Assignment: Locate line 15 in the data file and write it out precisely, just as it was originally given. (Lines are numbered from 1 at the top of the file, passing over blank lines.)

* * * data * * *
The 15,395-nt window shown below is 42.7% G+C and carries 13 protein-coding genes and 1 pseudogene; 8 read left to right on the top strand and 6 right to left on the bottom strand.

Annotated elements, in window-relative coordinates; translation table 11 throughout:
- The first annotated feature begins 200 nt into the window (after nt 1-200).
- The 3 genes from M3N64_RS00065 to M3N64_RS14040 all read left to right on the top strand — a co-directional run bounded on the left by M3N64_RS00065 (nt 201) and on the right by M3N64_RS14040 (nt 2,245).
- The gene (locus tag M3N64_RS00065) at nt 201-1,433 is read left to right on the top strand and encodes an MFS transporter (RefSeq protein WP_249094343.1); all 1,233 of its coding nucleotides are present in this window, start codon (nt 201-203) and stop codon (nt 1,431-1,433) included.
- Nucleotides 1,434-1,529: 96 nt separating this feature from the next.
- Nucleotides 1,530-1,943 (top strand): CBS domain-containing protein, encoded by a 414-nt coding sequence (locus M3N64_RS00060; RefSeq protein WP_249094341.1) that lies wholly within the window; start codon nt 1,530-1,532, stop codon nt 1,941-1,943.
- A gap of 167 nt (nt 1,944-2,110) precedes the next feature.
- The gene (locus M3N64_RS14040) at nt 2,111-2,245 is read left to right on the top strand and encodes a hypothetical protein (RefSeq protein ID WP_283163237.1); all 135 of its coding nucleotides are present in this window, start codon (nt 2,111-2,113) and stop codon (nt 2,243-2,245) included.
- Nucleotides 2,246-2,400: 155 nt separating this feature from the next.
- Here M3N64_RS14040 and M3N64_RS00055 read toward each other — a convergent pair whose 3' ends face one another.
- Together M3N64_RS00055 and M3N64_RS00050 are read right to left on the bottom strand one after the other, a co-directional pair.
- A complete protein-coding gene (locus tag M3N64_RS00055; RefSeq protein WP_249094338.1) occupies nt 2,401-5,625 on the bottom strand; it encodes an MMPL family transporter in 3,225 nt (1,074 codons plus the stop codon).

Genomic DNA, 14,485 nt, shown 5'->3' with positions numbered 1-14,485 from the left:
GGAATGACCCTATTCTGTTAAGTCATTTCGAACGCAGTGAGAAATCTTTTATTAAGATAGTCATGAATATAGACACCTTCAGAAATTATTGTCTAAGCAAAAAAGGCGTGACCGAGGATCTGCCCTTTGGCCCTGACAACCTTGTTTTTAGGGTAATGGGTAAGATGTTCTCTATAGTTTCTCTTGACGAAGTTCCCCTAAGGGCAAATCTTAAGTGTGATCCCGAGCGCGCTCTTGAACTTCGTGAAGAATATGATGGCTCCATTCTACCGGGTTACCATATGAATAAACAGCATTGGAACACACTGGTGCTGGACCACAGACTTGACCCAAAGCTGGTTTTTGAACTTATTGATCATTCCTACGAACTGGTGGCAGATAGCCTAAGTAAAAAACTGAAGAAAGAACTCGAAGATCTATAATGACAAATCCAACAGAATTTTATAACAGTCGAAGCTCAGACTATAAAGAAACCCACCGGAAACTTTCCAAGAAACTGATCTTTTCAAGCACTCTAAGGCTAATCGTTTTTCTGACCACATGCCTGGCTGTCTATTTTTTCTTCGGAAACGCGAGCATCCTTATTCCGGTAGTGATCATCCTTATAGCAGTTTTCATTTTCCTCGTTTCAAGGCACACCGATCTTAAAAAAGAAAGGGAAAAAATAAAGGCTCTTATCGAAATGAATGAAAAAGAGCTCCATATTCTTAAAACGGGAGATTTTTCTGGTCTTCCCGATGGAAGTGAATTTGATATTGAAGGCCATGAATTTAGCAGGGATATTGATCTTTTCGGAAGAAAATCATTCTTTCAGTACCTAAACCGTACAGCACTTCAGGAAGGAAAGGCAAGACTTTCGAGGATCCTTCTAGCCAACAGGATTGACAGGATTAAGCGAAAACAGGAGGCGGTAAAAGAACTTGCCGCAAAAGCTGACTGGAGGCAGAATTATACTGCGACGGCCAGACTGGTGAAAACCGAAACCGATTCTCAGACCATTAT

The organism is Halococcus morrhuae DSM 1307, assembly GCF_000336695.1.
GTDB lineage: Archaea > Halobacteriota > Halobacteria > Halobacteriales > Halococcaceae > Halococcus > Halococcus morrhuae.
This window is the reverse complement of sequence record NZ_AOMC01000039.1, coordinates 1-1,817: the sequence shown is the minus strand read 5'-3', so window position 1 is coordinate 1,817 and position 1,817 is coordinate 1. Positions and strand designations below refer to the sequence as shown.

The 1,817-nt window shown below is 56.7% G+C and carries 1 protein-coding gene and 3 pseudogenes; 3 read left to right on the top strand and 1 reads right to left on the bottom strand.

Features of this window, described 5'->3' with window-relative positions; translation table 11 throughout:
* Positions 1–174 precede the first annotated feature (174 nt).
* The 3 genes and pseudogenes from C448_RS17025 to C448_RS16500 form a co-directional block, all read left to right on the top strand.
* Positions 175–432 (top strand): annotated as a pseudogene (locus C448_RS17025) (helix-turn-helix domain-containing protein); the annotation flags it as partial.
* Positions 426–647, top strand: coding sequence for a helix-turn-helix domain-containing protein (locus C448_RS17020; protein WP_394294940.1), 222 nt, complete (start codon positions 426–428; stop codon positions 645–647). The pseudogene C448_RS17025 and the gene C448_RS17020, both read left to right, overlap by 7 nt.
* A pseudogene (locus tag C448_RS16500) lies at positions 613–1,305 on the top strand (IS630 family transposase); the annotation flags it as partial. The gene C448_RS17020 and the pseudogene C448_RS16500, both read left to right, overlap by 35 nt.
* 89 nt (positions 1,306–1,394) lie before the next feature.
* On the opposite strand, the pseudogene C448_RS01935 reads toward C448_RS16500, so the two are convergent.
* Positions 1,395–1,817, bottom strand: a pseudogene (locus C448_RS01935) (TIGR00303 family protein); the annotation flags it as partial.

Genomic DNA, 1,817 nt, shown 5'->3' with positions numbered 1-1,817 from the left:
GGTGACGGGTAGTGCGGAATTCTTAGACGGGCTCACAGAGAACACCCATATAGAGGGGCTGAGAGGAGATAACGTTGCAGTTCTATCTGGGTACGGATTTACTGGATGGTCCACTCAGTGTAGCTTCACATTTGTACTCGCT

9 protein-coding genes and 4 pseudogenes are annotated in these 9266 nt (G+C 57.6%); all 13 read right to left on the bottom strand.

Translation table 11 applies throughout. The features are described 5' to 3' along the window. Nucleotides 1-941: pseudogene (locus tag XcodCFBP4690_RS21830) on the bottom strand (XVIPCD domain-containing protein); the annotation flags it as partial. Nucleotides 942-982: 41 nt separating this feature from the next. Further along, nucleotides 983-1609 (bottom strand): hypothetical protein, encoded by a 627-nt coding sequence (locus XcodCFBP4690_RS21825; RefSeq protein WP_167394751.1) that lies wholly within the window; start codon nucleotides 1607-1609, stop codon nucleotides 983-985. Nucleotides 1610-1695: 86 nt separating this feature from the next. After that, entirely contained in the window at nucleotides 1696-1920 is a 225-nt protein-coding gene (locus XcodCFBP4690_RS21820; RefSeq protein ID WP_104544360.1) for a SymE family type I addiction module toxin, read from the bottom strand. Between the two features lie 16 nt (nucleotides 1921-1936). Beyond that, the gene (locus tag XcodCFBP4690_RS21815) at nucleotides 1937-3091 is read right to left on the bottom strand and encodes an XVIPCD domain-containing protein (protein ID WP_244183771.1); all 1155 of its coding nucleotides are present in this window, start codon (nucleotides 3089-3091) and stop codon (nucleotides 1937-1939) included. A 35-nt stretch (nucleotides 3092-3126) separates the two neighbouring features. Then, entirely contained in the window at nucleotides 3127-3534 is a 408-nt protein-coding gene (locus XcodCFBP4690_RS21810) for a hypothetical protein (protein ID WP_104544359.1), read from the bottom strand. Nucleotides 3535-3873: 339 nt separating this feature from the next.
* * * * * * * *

GGAATGACCCTATTCTGTTAAGTCATTTCGAACGCAGTGAGAAATCTTTTATTAAGATAGTCATGAATATAGACACCTTCAGAAATTATTGTCTAAGCAAAAAAGGCGTGACCGAGGATCTGCCCTTTGGCCCTGACAACCTTGTTTTTAGGGTAATGGGTAAGATGTTCTCTATAGTTTCTCTTGACGAAGTTCCCCTAAGGGCAAATCTTAAGTGTGATCCCGAGCGCGCTCTTGAACTTCGTGAAGAATATGATGGCTCCATTCTACCGGGTTACCATATGAATAAACAGCATTGGAACACACTGGTGCTGGACCACAGACTTGACCCAAAGCTGGTTTTTGAACTTATTGATCATTCCTACGAACTGGTGGCAGATAGCCTAAGTAAAAAACTGAAGAAAGAACTCGAAGATCTATAATGACAAATCCAACAGAATTTTATAACAGTCGAAGCTCAGACTATAAAGAAACCCACCGGAAACTTTCCAAGAAACTGATCTTTTCAAGCACTCTAAGGCTAATCGTTTTTCTGACCACATGCCTGGCTGTCTATTTTTTCTTCGGAAACGCGAGCATCCTTATTCCGGTAGTGATCATCCTTATAGCAGTTTTCATTTTCCTCGTTTCAAGGCACACCGATCTTAAAAAAGAAAGGGAAAAAATAAAGGCTCTTATCGAAATGAATGAAAAAGAGCTCCATATTCTTAAAACGGGAGATTTTTCTGGTCTTCCCGATGGAAGTGAATTTGATATTGAAGGCCATGAATTTAGCAGGGATATTGATCTTTTCGGAAGAAAATCATTCTTTCAGTACCTAAACCGTACAGCACTTCAGGAAGGAAAGGCAAGACTTTCGAGGATCCTTCTAGCCAACAGGATTGACAGGATTAAGCGAAAACAGGAGGCGGTAAAAGAACTTGCCGCAAAAGCTGACTGGAGGCAGAATTATACTGCGACGGCCAGACTGGTGAAAACCGAAACCGATTCTCAGACCATTAT